Review – Resident Evil VII Biohazard (PS4)

Note: this review is for the non-VR version of the game. I’ll make a separate review for the VR version at a later time

Let me get this out the way already: Resident Evil VII is the best Resident Evil game since 4, and pretty much the best horror-centered one ever since the good ol’ Code Veronica back in the Dreamcast days. It manages to bring back elements from the classic RE games (such as mansions, limited resources, etc) as well as being ballsy enough to experiment with some new elements in the series, such as the debut of a first-person view. Such mixture resulted in an excellent game and a great return to form for a franchise, albeit with a few irritating flaws. Let’s talk about it, shall we?

Lovely neighborhood

First of all, was the new view mode good? Yes. Don’t you worry, this game is as far from a proper FPS as it can possibly be. Just like the classic Resis, ammo is very scarce, therefore avoiding combat as much as possible is extremely recommended, just like in other Resi games. The amount of enemies is actually pretty small (and the variety of enemies is even smaller, which is a bummer), but every single enemy can easily kill you with its pinky toes if you act carelessly, even more than in the older RE games. You won’t have much ammo as well, so don’t even think about going full Rambo against enemies. Every single damn bullet counts, especially if with these new combat mechanics.

While the gameplay itself isn’t bad at all (inventory management is simple, crafting is easy peasy, exploration mechanics are pretty solid), combat itself is quite clunky in this new game, partly due to the new view (aiming is a bit clunky in non-VR, although you can get used to it) and to the fact that your character is a bloody snail fighting against enemies with much faster movements and reflexes than you. Granted, you control a normal civilian with little to no combat history, but those mechanics get a bit cumbersome after a while.

Not sure if Resident Evil haunted kitchen or university campus kitchen

Moving on from gameplay, I need to give major props for the game’s visual and sound designs. The lighting effects in Resident Evil VII are among one of the best I’ve ever seen in a videogame, especially in a console. The visual of the Baker mansion itself is also magnificent, resulting in the best Resident Evil setting since the original mansion. Everything looks completely decrepit, dirty, abandoned, (dare I say) haunted. Those visuals exhale a huge Texas Chainsaw Massacre atmosphere throughout the entire game.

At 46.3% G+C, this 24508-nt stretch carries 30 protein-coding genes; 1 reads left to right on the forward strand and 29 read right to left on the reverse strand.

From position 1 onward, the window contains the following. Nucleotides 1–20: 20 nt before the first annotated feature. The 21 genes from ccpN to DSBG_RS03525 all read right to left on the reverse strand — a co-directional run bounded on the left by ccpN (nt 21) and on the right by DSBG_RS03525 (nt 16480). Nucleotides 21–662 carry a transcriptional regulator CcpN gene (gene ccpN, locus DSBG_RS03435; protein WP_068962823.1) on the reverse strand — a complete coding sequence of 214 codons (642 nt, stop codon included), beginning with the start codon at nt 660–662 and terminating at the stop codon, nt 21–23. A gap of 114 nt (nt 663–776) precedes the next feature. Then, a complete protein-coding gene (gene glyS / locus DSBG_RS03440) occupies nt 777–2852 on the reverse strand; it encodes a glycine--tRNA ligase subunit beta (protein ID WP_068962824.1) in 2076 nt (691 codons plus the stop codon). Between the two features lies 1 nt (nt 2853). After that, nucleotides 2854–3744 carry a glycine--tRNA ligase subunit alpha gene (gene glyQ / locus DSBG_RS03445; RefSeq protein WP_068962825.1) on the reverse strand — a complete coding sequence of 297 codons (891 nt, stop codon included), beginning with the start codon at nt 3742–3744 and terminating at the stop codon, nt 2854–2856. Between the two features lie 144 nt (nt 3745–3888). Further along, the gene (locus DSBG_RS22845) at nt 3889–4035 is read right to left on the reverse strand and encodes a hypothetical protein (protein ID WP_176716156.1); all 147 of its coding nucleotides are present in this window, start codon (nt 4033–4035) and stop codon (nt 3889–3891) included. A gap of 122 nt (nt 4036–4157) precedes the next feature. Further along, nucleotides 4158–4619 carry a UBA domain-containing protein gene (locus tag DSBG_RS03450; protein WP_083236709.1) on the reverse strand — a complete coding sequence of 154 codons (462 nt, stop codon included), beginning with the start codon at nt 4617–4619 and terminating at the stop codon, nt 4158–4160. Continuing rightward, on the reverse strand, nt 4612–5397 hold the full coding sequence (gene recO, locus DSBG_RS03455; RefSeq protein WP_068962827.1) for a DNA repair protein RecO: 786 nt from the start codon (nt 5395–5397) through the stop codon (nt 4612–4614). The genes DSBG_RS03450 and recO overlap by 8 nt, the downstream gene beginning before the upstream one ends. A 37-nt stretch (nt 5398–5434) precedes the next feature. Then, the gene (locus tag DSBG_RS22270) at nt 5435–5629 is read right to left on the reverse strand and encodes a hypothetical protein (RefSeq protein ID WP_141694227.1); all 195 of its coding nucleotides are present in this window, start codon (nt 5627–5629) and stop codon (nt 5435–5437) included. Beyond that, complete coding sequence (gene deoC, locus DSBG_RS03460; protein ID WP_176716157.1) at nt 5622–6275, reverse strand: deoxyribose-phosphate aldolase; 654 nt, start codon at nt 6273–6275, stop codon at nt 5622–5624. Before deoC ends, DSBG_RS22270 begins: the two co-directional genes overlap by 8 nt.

The setting’s visuals are pretty much perfect, but the graphical department doesn’t get a straight 10 due to the character modelling. They aren’t bad per se, but their animations are quite clunky, especially when speaking. You’ll notice that early on in the game in some initial cutscenes.

It’s so dark you’ll wonder if Zach Snyder is directing

The sound department is also pretty fantastic, especially due to the fact that it’s minimal. There’s barely any music in the game, and that’s perfect for its setting, as you’ll spend most of the time listening to lots of actually scary sound effects thrown into the mansion. You’ll constantly listen to door knocks, footsteps, wind sounds and so on, which help to create an even more unsettling environment for the player. Simply put, the damn game is scary.

The only slightly flawed aspect of the sound department is the voice acting. And that doesn’t mean the game’s voice acting as a whole, but some character portrayals are extremely wooden and lifeless, pretty much the polar opposite of the original Resident Evil‘s overacted dubbing.

All in all, the artistic department of this game is incredibly solid.

You gotta love that famous Southern hospitality

Resident Evil VII tries to bring back as many classic elements as possible and tries to implement them into this new viewmode, as well as the current gameplay trends of nowadays. The game’s initially available difficulties feature some elements such as autosaves and autoheal which don’t mix that well with the game’s intention of going full old-school Resi. While I can accept autoheal (it’s pretty small and you can barely notice it working in your character’s initially mediocre health), the autosaves are actually pretty harmful to the game’s horror atmosphere. To simply put, they are too frequent. If you die at the hands of an enemy, you’ll probably respawn a couple dozen feet away from it. That removes a lot of tension from the game, as some fights simply become quick trial-and-error attempts instead of actual challenges. The proper Resi experience, the Madhouse difficulty, which features limited manual saves, no autoheal and no autosaving at all, can only be unlocked after beating the game, which is incredibly disappointing.

In the end, Resident Evil VII was an excellent return to form to the previously mistreated franchise, as well as a return to form for Capcom itself. While flawed in some aspects, it’s still one of the best horror games in years, and easily the best RE since RE4. It’s grim, it’s scary, it’s unsettling, it’s not as cheesy as any of its predecessors. This was the first big release of 2017 and it surely didn’t disappoint.


Also available on: Xbox One, PC